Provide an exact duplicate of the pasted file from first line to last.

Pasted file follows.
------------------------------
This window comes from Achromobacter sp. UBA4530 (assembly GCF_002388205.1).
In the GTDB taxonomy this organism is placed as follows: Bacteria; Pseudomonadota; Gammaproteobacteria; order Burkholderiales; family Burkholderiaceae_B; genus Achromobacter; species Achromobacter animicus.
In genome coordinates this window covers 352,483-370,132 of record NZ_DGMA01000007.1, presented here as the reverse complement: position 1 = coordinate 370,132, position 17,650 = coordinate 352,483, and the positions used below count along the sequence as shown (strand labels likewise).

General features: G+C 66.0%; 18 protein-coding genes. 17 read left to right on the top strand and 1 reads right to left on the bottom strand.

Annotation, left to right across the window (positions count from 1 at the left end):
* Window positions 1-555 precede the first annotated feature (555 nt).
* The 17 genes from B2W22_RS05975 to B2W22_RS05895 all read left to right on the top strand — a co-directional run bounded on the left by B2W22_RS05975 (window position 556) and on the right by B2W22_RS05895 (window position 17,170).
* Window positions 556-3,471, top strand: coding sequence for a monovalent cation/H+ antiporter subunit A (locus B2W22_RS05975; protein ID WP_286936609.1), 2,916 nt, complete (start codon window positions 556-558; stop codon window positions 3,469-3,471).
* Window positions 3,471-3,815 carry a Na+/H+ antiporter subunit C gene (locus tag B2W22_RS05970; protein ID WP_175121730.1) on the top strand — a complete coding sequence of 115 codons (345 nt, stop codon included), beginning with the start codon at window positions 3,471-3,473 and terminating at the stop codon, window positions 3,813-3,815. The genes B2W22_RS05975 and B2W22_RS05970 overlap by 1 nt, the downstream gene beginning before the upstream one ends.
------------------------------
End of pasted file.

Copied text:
This window comes from Achromobacter sp. UBA4530 (assembly GCF_002388205.1).
In the GTDB taxonomy this organism is placed as follows: Bacteria; Pseudomonadota; Gammaproteobacteria; order Burkholderiales; family Burkholderiaceae_B; genus Achromobacter; species Achromobacter animicus.
In genome coordinates this window covers 352,483-370,132 of record NZ_DGMA01000007.1, presented here as the reverse complement: position 1 = coordinate 370,132, position 17,650 = coordinate 352,483, and the positions used below count along the sequence as shown (strand labels likewise).

General features: G+C 66.0%; 18 protein-coding genes. 17 read left to right on the top strand and 1 reads right to left on the bottom strand.

Annotation, left to right across the window (positions count from 1 at the left end):
* Window positions 1-555 precede the first annotated feature (555 nt).
* The 17 genes from B2W22_RS05975 to B2W22_RS05895 all read left to right on the top strand — a co-directional run bounded on the left by B2W22_RS05975 (window position 556) and on the right by B2W22_RS05895 (window position 17,170).
* Window positions 556-3,471, top strand: coding sequence for a monovalent cation/H+ antiporter subunit A (locus B2W22_RS05975; protein ID WP_286936609.1), 2,916 nt, complete (start codon window positions 556-558; stop codon window positions 3,469-3,471).
* Window positions 3,471-3,815 carry a Na+/H+ antiporter subunit C gene (locus tag B2W22_RS05970; protein ID WP_175121730.1) on the top strand — a complete coding sequence of 115 codons (345 nt, stop codon included), beginning with the start codon at window positions 3,471-3,473 and terminating at the stop codon, window positions 3,813-3,815. The genes B2W22_RS05975 and B2W22_RS05970 overlap by 1 nt, the downstream gene beginning before the upstream one ends.